Brooke Shields’ upcoming documentary “Pretty Baby” takes an all-encompassing look back at the actress’s career and details the intense media scrutiny she faced as a child star.
The two-part Hulu series examines Shields’ rise to fame, including her sexual objectification at a young age as the star of the controversial movies “Pretty Baby” and “The Blue Lagoon” and her relationship with her alcoholic mother and manager, Teri Shields. In her series, which premiered in February at the Sundance Film Festival, Shields, 57, revealed for the first time she had been raped in her 20s.
In an interview with the Associated Press, the model explained why opening up about her sexual assault by an unnamed industry professional was the most difficult part of telling her life story
“I was worried about the #MeToo stuff just because I didn’t want it to be reduced to just a headline,” Shields said.
She continued, “And yet I knew that if I didn’t, I would have felt like a hypocrite or inauthentic. I haven’t been able to talk about it up until now, and then it felt like, you sort of owe it to yourself.”
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“And I just hoped that out of two hours and however many minutes, the one brief story — I mean, I knew it’s going to be clickbait — but I was worried that I would get let down again by the press.”
The two-time Golden Globe nominee explained that she developed coping mechanisms to handle the unrelenting press coverage and her late mother’s drinking problem.
“I think that happens with a child of an alcoholic,” she told AP. “You know, you really do learn to compartmentalize.”
She continued, “You love a person who is very broken and has a disease that they cannot seem to get under control. But you can’t afford to have their love not be real.”
“So you learn, when things felt …not in control…I would become very organized, and that sort of was my center, that was my meditation, you know, redoing my Filofax or refolding my socks.”
Teri managed Shields’ career from the time she made her modeling debut at 11 months old into her 20s. She died at age 79 after a long illness related to dementia.
Shields also reflected on gaining a confidence in her talent that she didn’t have in her younger years. The “A Castle For Christmas” star elaborated on the meaning behind a statement she makes in the documentary, in which she said she is “owning her identity fully.”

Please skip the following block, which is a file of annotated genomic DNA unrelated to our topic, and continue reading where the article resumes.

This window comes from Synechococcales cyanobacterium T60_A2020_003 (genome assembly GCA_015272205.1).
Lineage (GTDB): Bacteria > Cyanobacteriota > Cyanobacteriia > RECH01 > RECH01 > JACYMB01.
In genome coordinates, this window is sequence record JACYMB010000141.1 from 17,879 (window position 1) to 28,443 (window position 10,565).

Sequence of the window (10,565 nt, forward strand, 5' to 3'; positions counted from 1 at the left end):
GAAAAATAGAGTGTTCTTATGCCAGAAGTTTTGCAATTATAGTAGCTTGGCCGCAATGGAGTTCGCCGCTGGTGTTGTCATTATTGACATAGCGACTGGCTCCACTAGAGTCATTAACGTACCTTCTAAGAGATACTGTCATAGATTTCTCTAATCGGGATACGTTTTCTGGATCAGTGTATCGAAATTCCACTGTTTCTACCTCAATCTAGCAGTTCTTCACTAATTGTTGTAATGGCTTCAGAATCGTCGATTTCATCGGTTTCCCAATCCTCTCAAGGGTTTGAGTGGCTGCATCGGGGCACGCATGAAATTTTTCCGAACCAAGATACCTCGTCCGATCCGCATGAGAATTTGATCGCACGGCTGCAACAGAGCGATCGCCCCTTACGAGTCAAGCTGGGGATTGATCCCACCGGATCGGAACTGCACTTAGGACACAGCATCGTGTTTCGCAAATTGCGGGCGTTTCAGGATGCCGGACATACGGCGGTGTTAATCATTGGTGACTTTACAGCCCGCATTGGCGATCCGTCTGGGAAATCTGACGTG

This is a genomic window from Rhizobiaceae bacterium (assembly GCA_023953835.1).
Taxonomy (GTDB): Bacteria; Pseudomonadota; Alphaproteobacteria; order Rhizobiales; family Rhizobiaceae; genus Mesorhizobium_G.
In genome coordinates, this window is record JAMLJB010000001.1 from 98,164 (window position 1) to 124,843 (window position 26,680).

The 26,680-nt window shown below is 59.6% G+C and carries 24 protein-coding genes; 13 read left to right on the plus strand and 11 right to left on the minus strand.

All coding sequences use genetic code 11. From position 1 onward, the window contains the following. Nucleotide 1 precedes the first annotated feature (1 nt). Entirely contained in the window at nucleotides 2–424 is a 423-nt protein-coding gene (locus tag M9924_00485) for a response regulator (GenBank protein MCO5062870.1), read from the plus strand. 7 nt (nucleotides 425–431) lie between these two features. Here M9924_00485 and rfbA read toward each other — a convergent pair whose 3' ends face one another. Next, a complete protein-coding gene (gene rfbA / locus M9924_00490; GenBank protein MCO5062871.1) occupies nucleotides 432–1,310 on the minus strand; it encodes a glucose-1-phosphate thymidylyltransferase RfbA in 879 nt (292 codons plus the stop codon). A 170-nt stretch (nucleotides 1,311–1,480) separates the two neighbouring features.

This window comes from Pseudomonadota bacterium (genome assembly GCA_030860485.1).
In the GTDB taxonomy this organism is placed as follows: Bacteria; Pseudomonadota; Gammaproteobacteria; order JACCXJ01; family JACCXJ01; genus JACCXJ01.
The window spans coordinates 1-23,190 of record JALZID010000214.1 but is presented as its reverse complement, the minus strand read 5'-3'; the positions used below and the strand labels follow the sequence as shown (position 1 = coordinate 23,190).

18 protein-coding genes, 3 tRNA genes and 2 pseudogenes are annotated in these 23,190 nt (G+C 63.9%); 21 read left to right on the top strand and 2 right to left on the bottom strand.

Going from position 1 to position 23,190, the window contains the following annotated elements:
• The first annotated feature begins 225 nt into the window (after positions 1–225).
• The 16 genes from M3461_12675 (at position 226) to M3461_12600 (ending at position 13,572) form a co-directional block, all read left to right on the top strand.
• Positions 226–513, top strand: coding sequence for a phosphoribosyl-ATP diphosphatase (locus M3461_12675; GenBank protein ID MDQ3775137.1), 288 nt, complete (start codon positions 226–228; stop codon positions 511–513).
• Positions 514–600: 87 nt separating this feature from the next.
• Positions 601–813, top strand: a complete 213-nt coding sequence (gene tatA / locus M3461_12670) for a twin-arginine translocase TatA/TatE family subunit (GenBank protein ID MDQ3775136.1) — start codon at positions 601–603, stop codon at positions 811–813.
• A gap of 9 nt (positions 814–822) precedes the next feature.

“I made myself small for so long, either to be relatable or to not be threatening or humbled, you know?,” she told the Associated Press.
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She continued, “Don’t be a snob. Don’t be arrogant. Have people like you. Be kind to everyone. It was like this the way I grew up, and I was rewarded for it.”
“I’m saying that it’s okay to pat myself on the shoulder a little bit. It’s okay to say I really do have talent because I wouldn’t still be here if I didn’t. It’s not just because I’m smart or just because I look a certain way. I’ve maintained a career and kept challenging myself, and I don’t think I ever felt confident enough to say it out loud. I always just wanted other people’s approval about my talent, never thinking that I could give it to myself.”
The actress explained that she also feels more confident to express and assert herself in media interviews while promoting “Pretty Baby.”
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“What I noticed when I was a little girl was that nobody really wanted my answers,” she said. “They wanted their narrative to be the soundbite that I gave them. And being very stubborn always, I, in my own way, refused to give it to them.”
Shields went on to say, “Now, I don’t ever feel like I’m on the defensive because I’ve learned that I’m not at anybody else’s mercy.”
“Looking back, I can see that that’s what I was doing, and I don’t need to do that anymore, which is very empowering but, you know, it took 40-something years,” she added with a laugh.